When Jamie McMahon started her career at the Springfield Police Department in 2015, she knew she had something to prove.
She was hired alongside one other female officer as a third woman on the force was preparing to retire and a fourth was on medical leave.
“I didn’t want to be considered the female who got hired because the police department was just trying to hire females,” McMahon said. “I knew I was qualified for this position, and I knew I could have beat other males that applied. I just wanted to prove to everyone that I deserve to be here as much as everybody else, female or not.”
The FBI reports 12.5% of full-time law enforcement officers are female across the nation. In Oregon, that rate is even less at 9%. Locally, the struggle to find female representation is approached differently — some benefiting from reputation and word of mouth, while some focus on skill sets and situational-based recruitment — with varying results.
The Lane County Sheriff’s Office exceeds both the national and the state average, with around 13% female deputy sheriffs and sergeants, but they are divided between working the streets and staffing the jail.
Eugene Police exceeds the state number, with more than 11% women on their force, but it lags behind the national average. Springfield is below both statistics, at 7%.
In the four years since McMahon was hired, the number of female officers serving Springfield has stayed the same, four, with two new women added in 2018, replacing the two who have left. One of the newest female officers is Lauren Card, who became an officer after surviving the Las Vegas shooting in October 2017.
There are many reasons why a police department should strive to draw in females to its force. A study last year from University of Virginia economics professor Amalia Miller showed more female representation in America’s police forces can both increase reporting of violent crimes against women and decrease domestic violence.
Having more female officers can positively impact a community and the performance of a police department, according to another study, by criminal justice professors Amie Schuck and Cara Rabe-Hemp. Their research showed female officers are less likely to be named in a citizen complaint compared to male officers and are less likely to have allegations of excessive force against them. Their research also found that just the presence of female officers can reduce the use of force among other officers.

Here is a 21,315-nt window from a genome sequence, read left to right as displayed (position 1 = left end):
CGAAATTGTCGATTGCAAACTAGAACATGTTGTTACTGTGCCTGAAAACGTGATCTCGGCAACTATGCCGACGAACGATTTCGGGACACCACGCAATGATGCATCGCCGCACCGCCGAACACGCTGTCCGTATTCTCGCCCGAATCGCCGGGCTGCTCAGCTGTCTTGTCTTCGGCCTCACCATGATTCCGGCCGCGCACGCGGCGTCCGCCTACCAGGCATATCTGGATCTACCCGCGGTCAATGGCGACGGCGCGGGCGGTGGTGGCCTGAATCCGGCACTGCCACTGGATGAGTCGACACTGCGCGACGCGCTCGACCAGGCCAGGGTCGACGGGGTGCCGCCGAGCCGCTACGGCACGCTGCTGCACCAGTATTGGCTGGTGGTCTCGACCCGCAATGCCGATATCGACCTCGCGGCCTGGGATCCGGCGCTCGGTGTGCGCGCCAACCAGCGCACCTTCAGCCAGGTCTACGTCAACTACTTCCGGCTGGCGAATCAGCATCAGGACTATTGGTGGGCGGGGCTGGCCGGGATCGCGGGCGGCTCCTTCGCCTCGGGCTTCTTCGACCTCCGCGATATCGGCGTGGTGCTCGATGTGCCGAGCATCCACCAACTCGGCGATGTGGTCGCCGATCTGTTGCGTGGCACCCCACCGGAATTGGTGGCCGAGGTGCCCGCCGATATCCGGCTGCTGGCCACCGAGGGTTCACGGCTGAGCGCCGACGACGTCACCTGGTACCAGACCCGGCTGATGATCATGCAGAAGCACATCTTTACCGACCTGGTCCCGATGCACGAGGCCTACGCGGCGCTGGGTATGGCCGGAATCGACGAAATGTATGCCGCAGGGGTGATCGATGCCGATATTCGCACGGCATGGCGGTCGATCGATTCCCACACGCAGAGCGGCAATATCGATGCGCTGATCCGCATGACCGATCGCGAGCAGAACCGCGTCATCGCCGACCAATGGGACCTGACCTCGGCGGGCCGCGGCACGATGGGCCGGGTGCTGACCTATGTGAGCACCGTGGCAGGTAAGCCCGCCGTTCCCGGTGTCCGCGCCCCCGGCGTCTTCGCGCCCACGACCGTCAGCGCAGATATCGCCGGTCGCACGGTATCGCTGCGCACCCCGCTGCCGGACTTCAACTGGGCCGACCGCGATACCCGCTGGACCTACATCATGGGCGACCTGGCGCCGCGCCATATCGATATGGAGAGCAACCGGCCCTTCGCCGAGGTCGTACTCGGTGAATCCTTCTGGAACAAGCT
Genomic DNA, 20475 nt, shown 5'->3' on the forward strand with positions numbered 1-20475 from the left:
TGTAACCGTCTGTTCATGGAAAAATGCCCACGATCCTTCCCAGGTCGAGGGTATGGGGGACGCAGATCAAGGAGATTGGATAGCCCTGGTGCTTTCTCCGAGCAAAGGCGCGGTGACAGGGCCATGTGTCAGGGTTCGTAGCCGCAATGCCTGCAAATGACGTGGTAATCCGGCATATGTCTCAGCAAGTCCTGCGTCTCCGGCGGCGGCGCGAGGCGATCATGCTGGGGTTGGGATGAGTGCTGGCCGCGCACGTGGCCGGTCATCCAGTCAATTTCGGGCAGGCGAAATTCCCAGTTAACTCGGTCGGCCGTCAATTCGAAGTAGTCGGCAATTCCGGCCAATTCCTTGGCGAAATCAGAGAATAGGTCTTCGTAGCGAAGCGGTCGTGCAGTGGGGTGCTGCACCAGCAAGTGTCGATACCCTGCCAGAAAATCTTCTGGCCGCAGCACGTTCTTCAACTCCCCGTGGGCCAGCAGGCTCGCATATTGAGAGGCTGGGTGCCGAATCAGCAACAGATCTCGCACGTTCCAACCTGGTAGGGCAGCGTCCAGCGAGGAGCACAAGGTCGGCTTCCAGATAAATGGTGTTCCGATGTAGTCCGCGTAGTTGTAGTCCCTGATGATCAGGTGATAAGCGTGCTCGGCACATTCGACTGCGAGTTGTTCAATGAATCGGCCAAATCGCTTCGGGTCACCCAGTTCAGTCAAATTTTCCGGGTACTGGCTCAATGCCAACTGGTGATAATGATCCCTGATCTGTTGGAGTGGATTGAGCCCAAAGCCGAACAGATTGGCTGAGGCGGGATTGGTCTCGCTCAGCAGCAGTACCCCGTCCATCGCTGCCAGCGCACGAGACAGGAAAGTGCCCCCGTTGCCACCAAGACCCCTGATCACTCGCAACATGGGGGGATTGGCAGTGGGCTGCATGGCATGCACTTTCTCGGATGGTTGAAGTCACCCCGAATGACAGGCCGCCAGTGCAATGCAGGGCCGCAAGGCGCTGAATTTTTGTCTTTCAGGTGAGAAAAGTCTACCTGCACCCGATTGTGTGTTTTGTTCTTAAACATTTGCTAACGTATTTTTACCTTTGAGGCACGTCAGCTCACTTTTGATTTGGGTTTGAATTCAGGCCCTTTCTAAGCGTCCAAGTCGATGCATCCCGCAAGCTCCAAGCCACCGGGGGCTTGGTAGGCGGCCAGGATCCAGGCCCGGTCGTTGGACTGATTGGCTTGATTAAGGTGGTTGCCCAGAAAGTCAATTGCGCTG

“In terms of being a female officer, certainly there’s been situations where there’s been victims of violent crime, especially sexual violence, where it’s been a relief to have a woman show up,” said Jennifer Bills, a former Eugene police lieutenant who retired a few weeks ago after 25 years on the force.
Even though citizens use the same amount of force against female officers as they do male officers, and in some cases they are met with more force, female officers are more successful in diffusing violent or aggressive behavior, the Schuck and Rabe-Hemp report found.
“I haven’t been in many fights or pursuits because I think I can talk to people better,” Springfield’s McMahon said. “Or maybe bad guys have a sense of morals and don’t want to hit a girl. I don’t know what it is.”
Eugene Police Detective Jennifer Curry said she feels being a female in policing has benefited her, making people more likely to talk to her when she’s working on a case.
Of Eugene’s 236 police officer positions — or those who carry a badge and a gun — there are 17 female police officers, two female police sergeants, three female police lieutenants, one female police captain and a female deputy chief for a total of 24 sworn police personnel, seven of whom are in higher ranking positions.
Overall, Eugene Police have 198 police officers, 24 sergeants, nine lieutenants, three police captains, a deputy chief and a police chief.
This is according to data obtained through a public records request for the staff makeup of the Eugene and Springfield police departments and the Lane County Sheriff’s Office. The University of Oregon also provided data, but, citing policy, it declined to reveal race or gender of its police force.
Three of Eugene’s female police officers are identified as black in the city’s data. One female sergeant is identified as Hispanic.